As a teacher, my goal is to share this process, focusing on subject matter in my area of expertise, using currently available teaching technologies. I endeavored to construct my personal teaching model by using my past professional experience working in this field, often incorporating my current projects and research as they are presented to me, and continuously seek new methods of processing and presentation to the students. I treat students as my life-long learning partners and collaborate with them to find interests of their own. I hope student will experience a practical approach to the self-learning process and gaining new insight relevant to their field based on individual student needs.
1. Tsung-Chien Lu, Ying-Ta Chen, Patrick Chow-In Ko, Chih-Hao Lin, Fuh-Yuan Shih, Zui-Shen Yen, Matthew Huei-Ming Ma, Shyr-Chyr Chen, Wen-Jone Chen, Fang-Yue Lin. The Demand for Prehospital Advanced Life Support and the Appropriateness of Dispatch in Taipei. Resuscitation 2006;71:171-9.
2. Tsung-Chien Lu, Chu-Lin Tsai, Chien-Chang Lee, Patrick Chow-In Ko, Zui-Shen Yen, Ang Yuan, Shyr-Chyr Chen, Wen-Jone Chen. Preventable Deaths in Patients Admitted from Emergency Department. Emerg Med J. 2006;23:452-5.
3. Tsung-Chien Lu, Pei-Lun Chu, Chi-Shin Wu, Kuang-Chau Tsai, Wen-Jone Chen. Neuroleptic Malignant Syndrome after the Use of Venlafaxine in a Patient with Generalized Anxiety Disorder. J Formos Med Assoc. 2006;105:90-3.
4. Tsung-Chien Lu, Shey-Ying Chen, Hsiu-Po Wang, Chien-Chang Lee, Shyr-Chyr Chen. Tension Pneumoperitoneum Following Upper Gastrointestinal Endoscopy. J Formos Med Assoc. 2006;105:431-3.
5. Tsung-Chien Lu, Patrick Chow-In Ko, Matthew Huei-Ming Ma, Shyr-Chyr Chen. Delayed Orbital Emphysema as the Manifestation of Isolated Medial Orbital Wall Fracture. J Emerg Med. 2006;31:223-4.
6. Chung-Liang Shih, Tsung-Chien Lu, Jih-Shuin Jerng, Chung-Chin Lin, Yueh-Ping Liu, Wen-Jone Chen, Fang-Yue Lin. A web-based Utstein Style Registry System of In-hospital Cardiopulmonary Resuscitation in Taiwan. Resuscitation 2007;72:394-403.
7. Matthew Huei-Ming Ma, Tsung-Chien Lu, Josh Chian-Shuin Ng, Chih-Hao Lin, Wen-Chu Chiang, Patrick Chow-In Ko, Fuh-Yuan Shih, Chien-Hua Huang, Kuang-Hua Hsiung, Shyr-Chyr Chen, Wen-Jone Chen. Evaluation of emergency medical dispatch in out-of-hospital cardiac arrest in Taipei. Resuscitation 2007;73:236-45.
8. Chu-Lin Tsai, Tsung-Chien Lu, Wen-Jone Chen. Spontaneous retroperitoneal bleeding in a patient with Evans syndrome. Ann Hematol. 2004;83:789-90.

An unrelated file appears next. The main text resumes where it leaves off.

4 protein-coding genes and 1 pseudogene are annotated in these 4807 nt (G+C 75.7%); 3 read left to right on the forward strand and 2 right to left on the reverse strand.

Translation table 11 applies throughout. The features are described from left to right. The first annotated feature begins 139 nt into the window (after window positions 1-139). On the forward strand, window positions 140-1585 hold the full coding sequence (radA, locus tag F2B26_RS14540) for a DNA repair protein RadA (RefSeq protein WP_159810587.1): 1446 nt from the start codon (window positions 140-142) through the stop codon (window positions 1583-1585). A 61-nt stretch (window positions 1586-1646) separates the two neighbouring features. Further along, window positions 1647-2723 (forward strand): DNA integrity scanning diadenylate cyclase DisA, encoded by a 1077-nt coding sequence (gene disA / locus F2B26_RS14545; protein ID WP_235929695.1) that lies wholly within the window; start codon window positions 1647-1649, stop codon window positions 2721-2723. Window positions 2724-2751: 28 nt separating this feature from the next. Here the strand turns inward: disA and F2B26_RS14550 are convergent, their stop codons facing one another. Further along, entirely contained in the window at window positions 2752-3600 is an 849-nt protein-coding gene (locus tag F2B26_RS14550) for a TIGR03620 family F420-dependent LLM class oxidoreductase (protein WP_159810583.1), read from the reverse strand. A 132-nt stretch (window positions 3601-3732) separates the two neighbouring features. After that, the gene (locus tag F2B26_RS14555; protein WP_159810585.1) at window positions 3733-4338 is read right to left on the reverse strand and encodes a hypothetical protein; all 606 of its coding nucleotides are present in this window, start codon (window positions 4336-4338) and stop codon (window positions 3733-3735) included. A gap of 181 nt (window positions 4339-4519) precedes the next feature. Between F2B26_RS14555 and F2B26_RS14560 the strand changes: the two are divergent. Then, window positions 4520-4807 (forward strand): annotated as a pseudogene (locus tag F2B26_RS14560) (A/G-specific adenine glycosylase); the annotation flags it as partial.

9. Chu-Lin Tsai, Tsung-Chien Lu, Kuang-Chau Tsai, Wen-Jone Chen. Hemoptysis caused by Hughes-Stovin syndrome. Am J Emerg Med. 2005;23:209-11.
10. Lin YH, Ko PC, Wang HY, Lu TC, Chen YY, Jan IC, Jan GJ, Chou NK. Estimation of beat-to-beat systolic blood pressure using pulse arrive time and pulse width derived from the photoplethysmogram. Conf Proc IEEE Eng Med Biol Soc. 2004;5:3456-8.
11. Patrick Chow-In Ko, Wen-Jone Chen, Matthew Huei-Ming Ma, Wen-Chu Chiang, Chan-Ping Su, Chien-Hua Huang, Tsung-Chien Lu, Fuh-Yuan Shih, Fang-Yue Lin. Emergency medical services utilization during an outbreak of severe acute respiratory syndrome (SARS) and the incidence of SARS-associated coronavirus infection among emergency medical technicians. Acad Emerg Med. 2004;11:903-11.
12. Patrick Chow-In Ko, Chih-Hao Lin, Tsung-Chien Lu, Matthew Huei-Ming Ma, Wen-Jone Chen, Fang-Yue Lin. Machine and operator performance analysis of automated external defibrillator utilization. J Formos Med Assoc. 2005;104:476-81.
13. Lee CC, Lee SH, Chang IJ, Lu TC, Yuan A, Chang TA, Tsai KC, Chen WJ. Spontaneous pneumothorax associated with ankylosing spondylitis. Rheumatology. 2005;44:1538-41.
14. Lee CC, Chen SY, Tsai PC, Lu TC, Wu PL, Chen WJ, Huang LM, Chang SC. Seroprevalence of SARS Coronavirus Antibody in Household Contacts. Epidermiol and Infect. 2005;133:1119-22.
15. Ming-Ju Hsieh, Tsung-Chien Lu*(Correspondence), Matthew Huei-Ming Ma, Hsiu-Po Wang, Shyr-Chyr Chen. Unrecognized Cervical Spinal Epidural Abscess Associated with Metastatic Klebsiella pneumonia Bacteremia and Liver Abscess in Non-diabetic Patients. Diagn Microbiol Infect Dis. 2009;65:65-8.
16. Ming-Ju Hsieh, Tsung-Chien Lu*(Correspondence), Shey-Ying Chen, Shyr-Chyr Chen. Pneumoretroperitoneum as the Manifestation of Rectal Perforation. J Emerg Med. 2011;41:536-7.
17.Chiang TL, Deng YW, Lu TC, Lin CS. Autonomic dysfunction as an unusual initial presentation of generalised tetanus. Hong Kong J Emerg Med. 2014;21:392-395.
18. Wang CH, Huang CH, Chang WT, Tsai MS, Lu TC, Yu PH, Wang AY, Chen NC, Chen WJ. Association between early arterial blood gas tensions and neurological outcome in adult patients following in-hospital cardiac arrest. Resuscitation. 2015;89:1-7.
Conference Papers (Oral):
1. Lu TC, Ko PC, Lin CH, Ma MH. Vital Signs Monitoring System Based on PDA and WLAN Technology Improves Emergency Patient Transport. 10th International Conference of Emergency Medicine (ICEM 2004), Cairns, Australia, June 2004
2. Lu TC. A Web-based Registry System on In-hospital Resuscitation Using Utstein Style in Taiwan. ERC2006, the 8th Congress of the European Resuscitation Council, Stavanger, Norway, May 11, 2006